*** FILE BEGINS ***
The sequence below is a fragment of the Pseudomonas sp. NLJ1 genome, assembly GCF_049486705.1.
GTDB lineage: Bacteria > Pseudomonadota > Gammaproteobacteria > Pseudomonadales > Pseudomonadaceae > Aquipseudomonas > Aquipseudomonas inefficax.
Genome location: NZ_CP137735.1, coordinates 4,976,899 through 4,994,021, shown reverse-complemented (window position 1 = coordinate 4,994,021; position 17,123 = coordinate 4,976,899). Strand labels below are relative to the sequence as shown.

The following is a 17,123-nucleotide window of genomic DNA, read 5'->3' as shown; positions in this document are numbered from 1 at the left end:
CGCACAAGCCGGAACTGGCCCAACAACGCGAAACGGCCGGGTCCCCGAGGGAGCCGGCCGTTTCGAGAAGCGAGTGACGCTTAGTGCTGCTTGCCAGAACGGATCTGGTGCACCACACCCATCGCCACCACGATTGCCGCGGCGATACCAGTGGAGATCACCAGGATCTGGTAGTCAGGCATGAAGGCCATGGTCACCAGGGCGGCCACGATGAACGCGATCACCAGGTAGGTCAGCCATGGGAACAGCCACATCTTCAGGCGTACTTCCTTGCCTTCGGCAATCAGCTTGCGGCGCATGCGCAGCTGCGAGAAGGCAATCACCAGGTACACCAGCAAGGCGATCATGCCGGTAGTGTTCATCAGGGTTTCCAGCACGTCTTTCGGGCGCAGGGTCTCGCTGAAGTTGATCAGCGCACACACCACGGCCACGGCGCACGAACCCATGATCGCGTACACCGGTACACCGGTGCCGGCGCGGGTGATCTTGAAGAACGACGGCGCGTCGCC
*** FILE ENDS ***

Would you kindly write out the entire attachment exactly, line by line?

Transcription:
The sequence below is a fragment of the Pseudomonas sp. NLJ1 genome, assembly GCF_049486705.1.
GTDB lineage: Bacteria > Pseudomonadota > Gammaproteobacteria > Pseudomonadales > Pseudomonadaceae > Aquipseudomonas > Aquipseudomonas inefficax.
Genome location: NZ_CP137735.1, coordinates 4,976,899 through 4,994,021, shown reverse-complemented (window position 1 = coordinate 4,994,021; position 17,123 = coordinate 4,976,899). Strand labels below are relative to the sequence as shown.

The following is a 17,123-nucleotide window of genomic DNA, read 5'->3' as shown; positions in this document are numbered from 1 at the left end:
CGCACAAGCCGGAACTGGCCCAACAACGCGAAACGGCCGGGTCCCCGAGGGAGCCGGCCGTTTCGAGAAGCGAGTGACGCTTAGTGCTGCTTGCCAGAACGGATCTGGTGCACCACACCCATCGCCACCACGATTGCCGCGGCGATACCAGTGGAGATCACCAGGATCTGGTAGTCAGGCATGAAGGCCATGGTCACCAGGGCGGCCACGATGAACGCGATCACCAGGTAGGTCAGCCATGGGAACAGCCACATCTTCAGGCGTACTTCCTTGCCTTCGGCAATCAGCTTGCGGCGCATGCGCAGCTGCGAGAAGGCAATCACCAGGTACACCAGCAAGGCGATCATGCCGGTAGTGTTCATCAGGGTTTCCAGCACGTCTTTCGGGCGCAGGGTCTCGCTGAAGTTGATCAGCGCACACACCACGGCCACGGCGCACGAACCCATGATCGCGTACACCGGTACACCGGTGCCGGCGCGGGTGATCTTGAAGAACGACGGCGCGTCGCC